Indiana Connections Academy sees about 20 to 25 percent of students come and go each year, Brown said. Other virtual schools, such as Hoosier Academies, have reported more than double that rate.

Although the rates for individual schools could vary widely, Beech Grove schools had the highest district mobility rate in 2015 in Marion County, where 20.1 percent of students left a Beech Grove school to go outside the district, according to state data. Franklin Township had the lowest, with 8.5 percent. Generally, transfer within districts was much lower.

In IPS, the rate was 18.4 percent for students leaving to attend a school in another district, and 8.2 percent of students left their home school to attend another in IPS.

Brown said she thinks the second school grade could help all schools that see high turnover, but it also could dispel some misinformation about what virtual schools are for — it’s not a “magic pill” for kids who are far behind, she said, a scenario she encounters frequently.

“At the end of the day, it’s really about what’s best for the kid,” Brown said. “And it’s not best to send a student to another school with two weeks left in the semester expecting a miracle to happen.”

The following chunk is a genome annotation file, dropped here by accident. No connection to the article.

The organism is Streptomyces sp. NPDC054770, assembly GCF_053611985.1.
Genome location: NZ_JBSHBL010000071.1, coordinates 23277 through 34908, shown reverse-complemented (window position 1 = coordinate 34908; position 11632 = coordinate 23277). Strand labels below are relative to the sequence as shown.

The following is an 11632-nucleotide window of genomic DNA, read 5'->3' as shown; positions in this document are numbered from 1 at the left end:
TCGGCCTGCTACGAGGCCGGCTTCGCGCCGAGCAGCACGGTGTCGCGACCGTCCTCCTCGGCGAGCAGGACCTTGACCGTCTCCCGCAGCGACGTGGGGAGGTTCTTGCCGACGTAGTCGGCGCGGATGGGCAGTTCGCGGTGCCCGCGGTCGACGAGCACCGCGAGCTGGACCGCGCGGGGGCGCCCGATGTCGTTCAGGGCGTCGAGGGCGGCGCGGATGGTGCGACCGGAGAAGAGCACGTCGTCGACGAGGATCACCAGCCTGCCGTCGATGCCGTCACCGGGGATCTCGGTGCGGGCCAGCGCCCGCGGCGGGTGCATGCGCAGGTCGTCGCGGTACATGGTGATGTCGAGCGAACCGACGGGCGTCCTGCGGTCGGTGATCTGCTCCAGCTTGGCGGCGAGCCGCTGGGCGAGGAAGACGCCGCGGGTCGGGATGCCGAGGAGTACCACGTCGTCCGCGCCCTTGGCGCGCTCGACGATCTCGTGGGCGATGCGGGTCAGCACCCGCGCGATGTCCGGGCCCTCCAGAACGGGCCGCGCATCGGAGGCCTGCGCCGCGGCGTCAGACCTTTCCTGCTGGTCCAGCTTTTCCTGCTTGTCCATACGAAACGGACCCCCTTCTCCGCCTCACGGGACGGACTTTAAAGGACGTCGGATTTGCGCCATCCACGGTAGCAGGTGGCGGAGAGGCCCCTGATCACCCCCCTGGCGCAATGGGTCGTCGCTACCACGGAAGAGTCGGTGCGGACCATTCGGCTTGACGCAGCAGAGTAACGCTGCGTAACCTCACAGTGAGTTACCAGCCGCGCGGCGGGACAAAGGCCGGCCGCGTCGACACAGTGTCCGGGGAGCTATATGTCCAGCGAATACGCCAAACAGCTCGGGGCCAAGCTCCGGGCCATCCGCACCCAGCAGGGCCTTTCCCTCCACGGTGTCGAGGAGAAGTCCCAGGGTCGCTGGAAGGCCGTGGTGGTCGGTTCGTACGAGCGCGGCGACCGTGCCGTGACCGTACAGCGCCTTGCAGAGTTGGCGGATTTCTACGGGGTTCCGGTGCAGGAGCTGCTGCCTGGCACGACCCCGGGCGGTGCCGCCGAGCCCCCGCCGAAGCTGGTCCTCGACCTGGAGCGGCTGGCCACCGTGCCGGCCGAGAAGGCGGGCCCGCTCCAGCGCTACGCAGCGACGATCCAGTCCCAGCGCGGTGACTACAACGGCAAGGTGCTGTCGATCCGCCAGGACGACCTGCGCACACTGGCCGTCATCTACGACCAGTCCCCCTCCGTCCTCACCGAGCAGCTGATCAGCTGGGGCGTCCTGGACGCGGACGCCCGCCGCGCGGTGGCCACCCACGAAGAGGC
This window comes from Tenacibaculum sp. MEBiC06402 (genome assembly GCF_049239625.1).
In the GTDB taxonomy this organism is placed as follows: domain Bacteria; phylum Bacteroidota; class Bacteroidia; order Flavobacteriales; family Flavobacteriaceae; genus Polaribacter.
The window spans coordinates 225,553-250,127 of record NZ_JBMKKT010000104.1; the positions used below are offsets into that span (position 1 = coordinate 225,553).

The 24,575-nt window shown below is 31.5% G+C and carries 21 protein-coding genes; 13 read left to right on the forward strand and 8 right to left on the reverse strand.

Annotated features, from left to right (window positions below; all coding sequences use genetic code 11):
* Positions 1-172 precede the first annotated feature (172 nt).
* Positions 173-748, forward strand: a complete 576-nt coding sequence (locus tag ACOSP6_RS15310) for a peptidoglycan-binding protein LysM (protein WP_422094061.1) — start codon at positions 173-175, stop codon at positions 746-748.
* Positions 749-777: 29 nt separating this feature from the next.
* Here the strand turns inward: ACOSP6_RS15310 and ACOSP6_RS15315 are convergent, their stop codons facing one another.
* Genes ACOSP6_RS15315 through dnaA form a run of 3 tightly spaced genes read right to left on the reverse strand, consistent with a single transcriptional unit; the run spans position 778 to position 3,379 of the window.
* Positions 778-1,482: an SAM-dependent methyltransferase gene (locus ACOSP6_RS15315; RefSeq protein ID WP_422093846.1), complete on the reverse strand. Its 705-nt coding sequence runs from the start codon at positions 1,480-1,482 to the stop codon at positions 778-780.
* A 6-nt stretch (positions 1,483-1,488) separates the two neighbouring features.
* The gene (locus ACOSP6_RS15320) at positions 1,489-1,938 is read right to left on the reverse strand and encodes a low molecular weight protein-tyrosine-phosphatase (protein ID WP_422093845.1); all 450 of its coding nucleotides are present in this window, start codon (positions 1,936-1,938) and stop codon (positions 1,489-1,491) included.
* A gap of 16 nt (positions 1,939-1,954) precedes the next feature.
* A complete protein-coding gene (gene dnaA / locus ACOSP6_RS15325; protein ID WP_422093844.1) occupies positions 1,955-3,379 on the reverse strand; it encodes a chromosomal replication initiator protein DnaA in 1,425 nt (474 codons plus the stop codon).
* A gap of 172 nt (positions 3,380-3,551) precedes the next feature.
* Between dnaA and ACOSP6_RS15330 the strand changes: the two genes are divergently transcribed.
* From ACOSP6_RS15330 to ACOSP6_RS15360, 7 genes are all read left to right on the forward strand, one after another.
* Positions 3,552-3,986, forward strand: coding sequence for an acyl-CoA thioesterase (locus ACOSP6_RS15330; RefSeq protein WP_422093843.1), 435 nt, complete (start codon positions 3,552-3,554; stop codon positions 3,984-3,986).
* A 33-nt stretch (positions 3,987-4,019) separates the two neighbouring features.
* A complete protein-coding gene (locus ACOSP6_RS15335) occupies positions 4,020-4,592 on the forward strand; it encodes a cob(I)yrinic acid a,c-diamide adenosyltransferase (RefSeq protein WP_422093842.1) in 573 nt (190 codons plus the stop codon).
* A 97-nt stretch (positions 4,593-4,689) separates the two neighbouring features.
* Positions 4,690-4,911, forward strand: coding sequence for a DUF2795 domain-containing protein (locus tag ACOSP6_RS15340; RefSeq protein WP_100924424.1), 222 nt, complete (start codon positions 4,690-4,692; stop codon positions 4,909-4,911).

new plan

Lawmakers want to allow appeals before low-rated private schools lose vouchers

PHOTO: Shaina Cavazos
Rep. Bob Behning, chairman of the House Education Committee, authored HB 1384, in which voucher language was added late last week.

Indiana House lawmakers signaled support today for a plan to loosen restrictions for private schools accepting state voucher dollars.

Two proposal were amended into the existing House Bill 1384, which is mostly aimed at clarifying how high school graduation rate is calculated. One would allow private schools to appeal to the Indiana State Board of Education to keep receiving vouchers even if they are repeatedly graded an F. The other would allow new “freeway” private schools the chance to begin receiving vouchers more quickly.

Indiana, already a state with one of the most robust taxpayer-funded voucher programs in the country, has made small steps toward broadening the program since the original voucher law passed in 2011 — and today’s amendments could represent two more if they become law. Vouchers shift state money from public schools to pay private school tuition for poor and middle class children.